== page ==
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Artist Spotlight: Carissa Doying

Posted: August 7, 2013 - 10:40am
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Carissa Doying  SPECIAL
SPECIAL
Carissa Doying

Carissa Doying’s love of drawing and making things started when she was a young girl and inspired her to complete a master’s degree in fine arts.

For many years, Doying was a stay-at-home mom, and after her divorce, with four children, she managed to work part-time and attend classes. Even though it was a struggle, she continued her education graduating with a BFA from Augusta State University in ceramic sculpture and a MFA from the University of South Carolina—Columbia.

After graduation, Doying taught classes at USC-Aiken, Winthrop University and Augusta State University. Her teaching career spanned ten years and her students ranged in ages from 18- to 70-years-old. She stopped teaching a couple of years ago due to her husband’s health.

“My husband was very supportive and helped me put my studio together,” she said. “It is a great studio and I can work at home but I really miss my students. Being around students was so much fun— seeing their excitement, honoring their openness and finding a way to stand beside them and say, ‘yes, that’s it!’”

She is in the studio every day and is disciplined in the time she spends there. Graduate school, where she was expected to be in the studio working, taught her the discipline to work in the studio daily.

She described her work as organic and “took a Master Gardener course because I am interested in the outdoors and the way plants grow, especially succulents. They have such strong sculptural elements. I love them. I work intuitively and the work begins initially with a drawing. Sometimes the words to describe a piece cannot be articulated until after the piece is finished. I work in clay, making hand built pieces although sometimes I throw on the wheel also. Sculpting is what I do, what I love. I enjoy the work, the experimentation, and the clay. Even though I am inspired by natural objects, I don’t replicate what I see. I try to show how the pieces make me feel.”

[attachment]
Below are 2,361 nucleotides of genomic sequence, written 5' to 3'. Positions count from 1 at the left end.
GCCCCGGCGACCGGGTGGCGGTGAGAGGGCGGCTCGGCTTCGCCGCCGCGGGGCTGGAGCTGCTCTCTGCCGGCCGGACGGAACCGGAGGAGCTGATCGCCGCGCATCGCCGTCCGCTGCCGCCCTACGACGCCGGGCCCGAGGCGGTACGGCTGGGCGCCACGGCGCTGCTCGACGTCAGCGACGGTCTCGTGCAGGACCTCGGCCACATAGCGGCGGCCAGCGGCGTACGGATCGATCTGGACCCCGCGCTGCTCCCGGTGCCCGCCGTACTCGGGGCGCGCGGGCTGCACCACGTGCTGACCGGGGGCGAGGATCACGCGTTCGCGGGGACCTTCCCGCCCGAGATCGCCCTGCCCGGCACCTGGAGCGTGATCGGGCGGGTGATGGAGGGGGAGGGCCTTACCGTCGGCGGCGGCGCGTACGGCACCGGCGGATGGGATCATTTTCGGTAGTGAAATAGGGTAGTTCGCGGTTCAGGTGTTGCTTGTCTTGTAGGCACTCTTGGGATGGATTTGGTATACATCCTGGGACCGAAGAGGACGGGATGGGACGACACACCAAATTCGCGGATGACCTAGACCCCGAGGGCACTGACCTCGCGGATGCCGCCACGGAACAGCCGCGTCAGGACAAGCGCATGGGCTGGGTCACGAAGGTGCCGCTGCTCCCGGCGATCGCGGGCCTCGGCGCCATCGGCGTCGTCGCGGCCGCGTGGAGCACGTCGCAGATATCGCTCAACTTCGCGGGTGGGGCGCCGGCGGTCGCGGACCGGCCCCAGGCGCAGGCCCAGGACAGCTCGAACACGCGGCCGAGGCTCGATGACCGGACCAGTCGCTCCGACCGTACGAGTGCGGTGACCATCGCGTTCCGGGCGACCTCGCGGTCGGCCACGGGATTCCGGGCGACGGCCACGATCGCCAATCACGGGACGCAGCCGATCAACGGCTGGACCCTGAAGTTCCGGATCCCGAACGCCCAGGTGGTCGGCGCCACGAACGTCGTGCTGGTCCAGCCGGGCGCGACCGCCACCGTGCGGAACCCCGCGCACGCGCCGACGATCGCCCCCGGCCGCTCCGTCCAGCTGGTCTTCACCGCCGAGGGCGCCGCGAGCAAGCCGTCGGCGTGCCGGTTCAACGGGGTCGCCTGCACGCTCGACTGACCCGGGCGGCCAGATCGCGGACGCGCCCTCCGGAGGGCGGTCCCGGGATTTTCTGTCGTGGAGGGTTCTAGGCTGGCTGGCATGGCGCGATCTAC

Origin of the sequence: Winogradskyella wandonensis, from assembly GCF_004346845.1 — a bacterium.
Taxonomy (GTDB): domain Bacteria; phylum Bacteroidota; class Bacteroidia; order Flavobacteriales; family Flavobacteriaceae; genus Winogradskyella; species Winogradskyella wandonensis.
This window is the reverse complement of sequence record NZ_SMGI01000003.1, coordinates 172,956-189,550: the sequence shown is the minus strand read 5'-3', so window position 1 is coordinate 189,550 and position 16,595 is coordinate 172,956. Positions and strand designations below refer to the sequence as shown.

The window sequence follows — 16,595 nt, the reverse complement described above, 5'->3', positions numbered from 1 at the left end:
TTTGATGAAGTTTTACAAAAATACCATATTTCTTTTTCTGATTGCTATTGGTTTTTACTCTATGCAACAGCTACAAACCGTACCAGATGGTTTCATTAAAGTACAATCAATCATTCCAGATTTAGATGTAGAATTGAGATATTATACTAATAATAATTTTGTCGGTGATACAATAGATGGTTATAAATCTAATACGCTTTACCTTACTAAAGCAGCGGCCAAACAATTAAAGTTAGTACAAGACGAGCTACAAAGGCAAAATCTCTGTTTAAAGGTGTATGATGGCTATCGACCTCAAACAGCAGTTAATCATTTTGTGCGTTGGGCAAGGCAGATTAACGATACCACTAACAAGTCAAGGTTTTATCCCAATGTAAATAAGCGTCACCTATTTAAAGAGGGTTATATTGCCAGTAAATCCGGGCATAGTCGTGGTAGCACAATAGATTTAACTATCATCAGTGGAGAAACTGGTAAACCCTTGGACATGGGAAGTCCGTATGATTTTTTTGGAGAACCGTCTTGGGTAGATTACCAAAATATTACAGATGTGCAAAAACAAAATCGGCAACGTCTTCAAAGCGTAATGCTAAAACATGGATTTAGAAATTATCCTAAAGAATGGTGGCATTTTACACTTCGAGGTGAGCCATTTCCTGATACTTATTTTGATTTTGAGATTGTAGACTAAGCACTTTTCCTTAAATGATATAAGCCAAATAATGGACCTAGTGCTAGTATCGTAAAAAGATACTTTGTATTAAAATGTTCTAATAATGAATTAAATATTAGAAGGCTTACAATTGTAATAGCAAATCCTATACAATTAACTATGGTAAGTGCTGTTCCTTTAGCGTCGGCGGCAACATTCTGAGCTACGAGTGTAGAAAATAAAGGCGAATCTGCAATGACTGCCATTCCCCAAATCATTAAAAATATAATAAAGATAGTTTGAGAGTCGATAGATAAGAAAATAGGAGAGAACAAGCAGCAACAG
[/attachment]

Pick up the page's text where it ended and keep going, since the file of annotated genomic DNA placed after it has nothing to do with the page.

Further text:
Doying said her work is three-dimensional and “most people are comfortable looking at artwork that is flat because it is more like reading a book. However, three-dimensional pieces because they have a form, as do we, it is easier to project the physical, emotional and intellectual aspects of ourselves on the art.”

Her work is represented in several galleries on the coast, including Nina Liu and Friends in Charleston, S.C. and she hopes to build a Web site soon. She is looking forward to becoming more involved in the local art community.

Reach Doying at
cadoying@gmail.com.

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